I've actually been a writer for many years, but most of it hasn't seen the light of day. I've even destroyed a lot of what I have written. The raw stuff (journals etc) can inspire books later. I spend years writing my books, as I am processing plus working with disabilties that affect my cognition and memory.
I had some space last night to go through some of the extracts I'd torn from journals from 2017-2019. The rest of the 8 journals were burned recently.
The reason I keep some extracts for now, is they are relevant to helping me write a sequel novel, Soar Purpose (inspired by my experiences but venturing more into fiction territory).
The extract with orange writing was 6 years ago, before I started therapy for post-traumatic stress disorder, PTSD. I can tell my mood etc from my handwriting. I've shared some handwriting extracts on my blog (the bigger, messier and more tangential, the more elevated with bipolar disorder).
The above extract says:
17 Sept 2017
Hundreds & thousands of ideas buzzing around in my head - trying to unscramble & organise some so others can understand.
Struggle to communicate.
Book mammoth task - something to keep busy with even though fight to organise ideas in way others can understand.
Takes mind off feeling lonely, a failure, a burden, etc.
Influenced by music - listen to music when anxious etc.
Context: My big goal was to complete a book, Pet Purpose. Which was exceptionally challenging with a scrambled brain. I self-published Pet Purpose: Your Unspoken Voice in 2021. Although not commerically successful (I don't have the funds to promote it), it still went to readers in over a dozen countries. This project helped to give me a sense of meaning and purpose to stay alive, when struggling with severe mental illness and trauma.
Ugly art to solo art exhibitions
The extract below was ripped from a journal from 2018. Last night, I underlined some key words, for when I go back to develop the storyline. I've already incorporated snippets into Pet Purpose. I will write what it says underneath, in case you can't read my writing.
The above extract says (with no grammar corrections):
Art teacher at school said "You always paint something different according to what mood you're in". I thought "Isn't that the point?"
I felt criticised. ("You're going to have a nervous breakdown because you do too much!") So I didn't continue with my art. I feel like some of my art is ugly. But the reflect the ugly emotions I felt is ugly. It was a way of getting it out. I could paint pain in bright colours & by doing abstracts, only I knew what I was painting - sometimes only afterward, when I started analysing again.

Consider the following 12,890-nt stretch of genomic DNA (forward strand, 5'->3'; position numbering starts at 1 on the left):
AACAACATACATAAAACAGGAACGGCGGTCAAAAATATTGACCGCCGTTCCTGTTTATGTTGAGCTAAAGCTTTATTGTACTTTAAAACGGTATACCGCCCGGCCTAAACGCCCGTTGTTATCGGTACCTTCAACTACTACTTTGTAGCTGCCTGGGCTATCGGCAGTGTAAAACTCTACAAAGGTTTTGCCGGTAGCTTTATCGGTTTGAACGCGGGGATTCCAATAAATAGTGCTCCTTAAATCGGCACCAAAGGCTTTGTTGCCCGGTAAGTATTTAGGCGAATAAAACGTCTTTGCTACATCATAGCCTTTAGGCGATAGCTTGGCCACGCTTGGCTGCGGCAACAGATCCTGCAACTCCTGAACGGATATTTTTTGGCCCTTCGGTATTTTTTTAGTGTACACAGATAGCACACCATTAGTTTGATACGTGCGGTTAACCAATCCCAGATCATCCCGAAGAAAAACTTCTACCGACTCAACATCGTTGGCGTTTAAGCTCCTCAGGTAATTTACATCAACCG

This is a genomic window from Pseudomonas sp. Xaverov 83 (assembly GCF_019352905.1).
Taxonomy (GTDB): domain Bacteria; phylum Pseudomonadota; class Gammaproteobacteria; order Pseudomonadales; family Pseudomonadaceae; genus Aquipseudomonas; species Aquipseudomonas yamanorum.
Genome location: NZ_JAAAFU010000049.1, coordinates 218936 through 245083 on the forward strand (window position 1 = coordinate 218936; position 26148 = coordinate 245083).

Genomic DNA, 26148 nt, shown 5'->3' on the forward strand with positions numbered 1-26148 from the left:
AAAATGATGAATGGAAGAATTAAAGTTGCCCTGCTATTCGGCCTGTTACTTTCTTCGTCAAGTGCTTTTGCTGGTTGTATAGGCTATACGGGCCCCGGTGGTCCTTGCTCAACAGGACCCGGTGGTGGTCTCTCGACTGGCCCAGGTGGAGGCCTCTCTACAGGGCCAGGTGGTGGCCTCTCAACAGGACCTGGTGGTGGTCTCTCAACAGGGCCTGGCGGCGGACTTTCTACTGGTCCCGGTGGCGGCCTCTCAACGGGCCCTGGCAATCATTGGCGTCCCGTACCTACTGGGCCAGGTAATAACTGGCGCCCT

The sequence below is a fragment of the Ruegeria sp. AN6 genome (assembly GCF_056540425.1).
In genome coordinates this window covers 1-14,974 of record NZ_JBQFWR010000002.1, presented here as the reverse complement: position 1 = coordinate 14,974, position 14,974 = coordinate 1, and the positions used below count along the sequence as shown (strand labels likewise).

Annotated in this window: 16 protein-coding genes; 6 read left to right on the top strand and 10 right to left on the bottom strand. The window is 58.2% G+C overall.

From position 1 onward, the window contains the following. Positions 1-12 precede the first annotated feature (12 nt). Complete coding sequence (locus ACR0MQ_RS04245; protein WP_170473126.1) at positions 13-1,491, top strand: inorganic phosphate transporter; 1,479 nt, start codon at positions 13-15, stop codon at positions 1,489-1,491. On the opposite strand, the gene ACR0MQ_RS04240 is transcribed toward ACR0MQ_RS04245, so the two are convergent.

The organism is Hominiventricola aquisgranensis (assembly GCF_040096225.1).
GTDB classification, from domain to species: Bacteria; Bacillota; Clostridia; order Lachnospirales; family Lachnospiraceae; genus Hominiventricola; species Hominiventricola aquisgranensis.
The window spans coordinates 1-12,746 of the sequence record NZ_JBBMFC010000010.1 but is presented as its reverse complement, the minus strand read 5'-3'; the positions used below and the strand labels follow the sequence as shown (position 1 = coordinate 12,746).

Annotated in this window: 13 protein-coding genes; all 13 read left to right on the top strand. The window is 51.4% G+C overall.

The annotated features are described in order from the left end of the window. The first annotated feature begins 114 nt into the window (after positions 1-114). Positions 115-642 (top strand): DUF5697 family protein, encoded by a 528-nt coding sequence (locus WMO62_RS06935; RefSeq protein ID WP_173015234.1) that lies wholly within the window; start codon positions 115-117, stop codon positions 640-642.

I haven't painted pretty pictures under tight control. I've painted the process of unleashing emotion. When my thoughts were racing in a state of disorder & chaos.
Art helps calm my mind. Using that energy for something constructive & therapeutic with a ridiculous goal for myself to have an exhibition. A ridiculous goal to keep going, to feel like I had purpose and meaning after so much pain and loss. Maybe I'll give a speech? I want to reduce stigma for people with mental health conditions. Not be ashamed to show emotion.
Context: I was processing a memory of why I quit art at high school. Also that I later found doing art my way (making an improvised mess) helped process shutdown emotions. I set myself a 'ridiculous' goal of a solo art exhibition. I was clearly preparing for that. I ended up having two solo art as therapy exhibitions, on a low income. The art also helped me to organise my themes etc with a scrambled brain, to complete a novel.
My psychiatrist came to the opening night of my first exhibition. He also bought a signed copy of Pet Purpose (he was in shock that I completed it, knowing how severely impaired I was).
Purpose is what keeps me going. My creative expression is my purpose.
I wove the memory from the school art room into Pet Purpose:
Some of my raw process art is still up on my old website, Bipolar Courage. 'Ugly' art is still therapeutic (I would say even more so that trying to do 'pretty' art). The visual arts (often visual mind maps in disguise) helped me to narrow down and remember my themes for writing my books.
I currently write about relationships with disabilities (including bipolar disorder, PTSD, autism spectrum). My most recently published book is a memoir, Bipolar Courage: Are You Sure You're Not Autistic? (Links here).
Disclaimer: the author of this blog is not an expert by profession and her opinions should not be taken as expert advice.